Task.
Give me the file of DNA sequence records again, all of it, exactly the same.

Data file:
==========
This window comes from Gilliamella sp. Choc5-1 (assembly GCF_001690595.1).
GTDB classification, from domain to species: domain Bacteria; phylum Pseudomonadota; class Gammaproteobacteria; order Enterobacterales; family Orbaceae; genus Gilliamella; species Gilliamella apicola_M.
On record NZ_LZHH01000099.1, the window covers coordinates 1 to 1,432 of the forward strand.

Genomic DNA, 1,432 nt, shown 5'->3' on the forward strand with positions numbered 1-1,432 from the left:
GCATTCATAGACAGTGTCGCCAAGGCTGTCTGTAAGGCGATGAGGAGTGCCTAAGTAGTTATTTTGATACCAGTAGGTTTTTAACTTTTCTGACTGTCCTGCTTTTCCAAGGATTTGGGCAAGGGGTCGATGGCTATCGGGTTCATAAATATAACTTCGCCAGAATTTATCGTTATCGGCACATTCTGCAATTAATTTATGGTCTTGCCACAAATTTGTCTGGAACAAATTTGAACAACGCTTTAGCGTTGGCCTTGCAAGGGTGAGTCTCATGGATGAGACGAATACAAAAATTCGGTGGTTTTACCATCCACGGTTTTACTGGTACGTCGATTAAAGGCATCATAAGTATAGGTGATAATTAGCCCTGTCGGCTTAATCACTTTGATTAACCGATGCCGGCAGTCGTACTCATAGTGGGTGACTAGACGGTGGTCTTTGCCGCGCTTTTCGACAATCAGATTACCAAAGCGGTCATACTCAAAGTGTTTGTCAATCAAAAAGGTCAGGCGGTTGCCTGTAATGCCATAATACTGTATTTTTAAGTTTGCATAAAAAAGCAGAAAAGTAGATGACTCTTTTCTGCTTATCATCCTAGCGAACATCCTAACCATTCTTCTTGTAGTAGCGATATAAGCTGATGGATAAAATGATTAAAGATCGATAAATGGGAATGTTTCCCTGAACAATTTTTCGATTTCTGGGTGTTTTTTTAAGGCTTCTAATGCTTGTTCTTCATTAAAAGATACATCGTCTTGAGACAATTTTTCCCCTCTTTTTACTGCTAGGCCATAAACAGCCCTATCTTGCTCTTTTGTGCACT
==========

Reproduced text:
This window comes from Gilliamella sp. Choc5-1 (assembly GCF_001690595.1).
GTDB classification, from domain to species: domain Bacteria; phylum Pseudomonadota; class Gammaproteobacteria; order Enterobacterales; family Orbaceae; genus Gilliamella; species Gilliamella apicola_M.
On record NZ_LZHH01000099.1, the window covers coordinates 1 to 1,432 of the forward strand.

Genomic DNA, 1,432 nt, shown 5'->3' on the forward strand with positions numbered 1-1,432 from the left:
GCATTCATAGACAGTGTCGCCAAGGCTGTCTGTAAGGCGATGAGGAGTGCCTAAGTAGTTATTTTGATACCAGTAGGTTTTTAACTTTTCTGACTGTCCTGCTTTTCCAAGGATTTGGGCAAGGGGTCGATGGCTATCGGGTTCATAAATATAACTTCGCCAGAATTTATCGTTATCGGCACATTCTGCAATTAATTTATGGTCTTGCCACAAATTTGTCTGGAACAAATTTGAACAACGCTTTAGCGTTGGCCTTGCAAGGGTGAGTCTCATGGATGAGACGAATACAAAAATTCGGTGGTTTTACCATCCACGGTTTTACTGGTACGTCGATTAAAGGCATCATAAGTATAGGTGATAATTAGCCCTGTCGGCTTAATCACTTTGATTAACCGATGCCGGCAGTCGTACTCATAGTGGGTGACTAGACGGTGGTCTTTGCCGCGCTTTTCGACAATCAGATTACCAAAGCGGTCATACTCAAAGTGTTTGTCAATCAAAAAGGTCAGGCGGTTGCCTGTAATGCCATAATACTGTATTTTTAAGTTTGCATAAAAAAGCAGAAAAGTAGATGACTCTTTTCTGCTTATCATCCTAGCGAACATCCTAACCATTCTTCTTGTAGTAGCGATATAAGCTGATGGATAAAATGATTAAAGATCGATAAATGGGAATGTTTCCCTGAACAATTTTTCGATTTCTGGGTGTTTTTTTAAGGCTTCTAATGCTTGTTCTTCATTAAAAGATACATCGTCTTGAGACAATTTTTCCCCTCTTTTTACTGCTAGGCCATAAACAGCCCTATCTTGCTCTTTTGTGCACT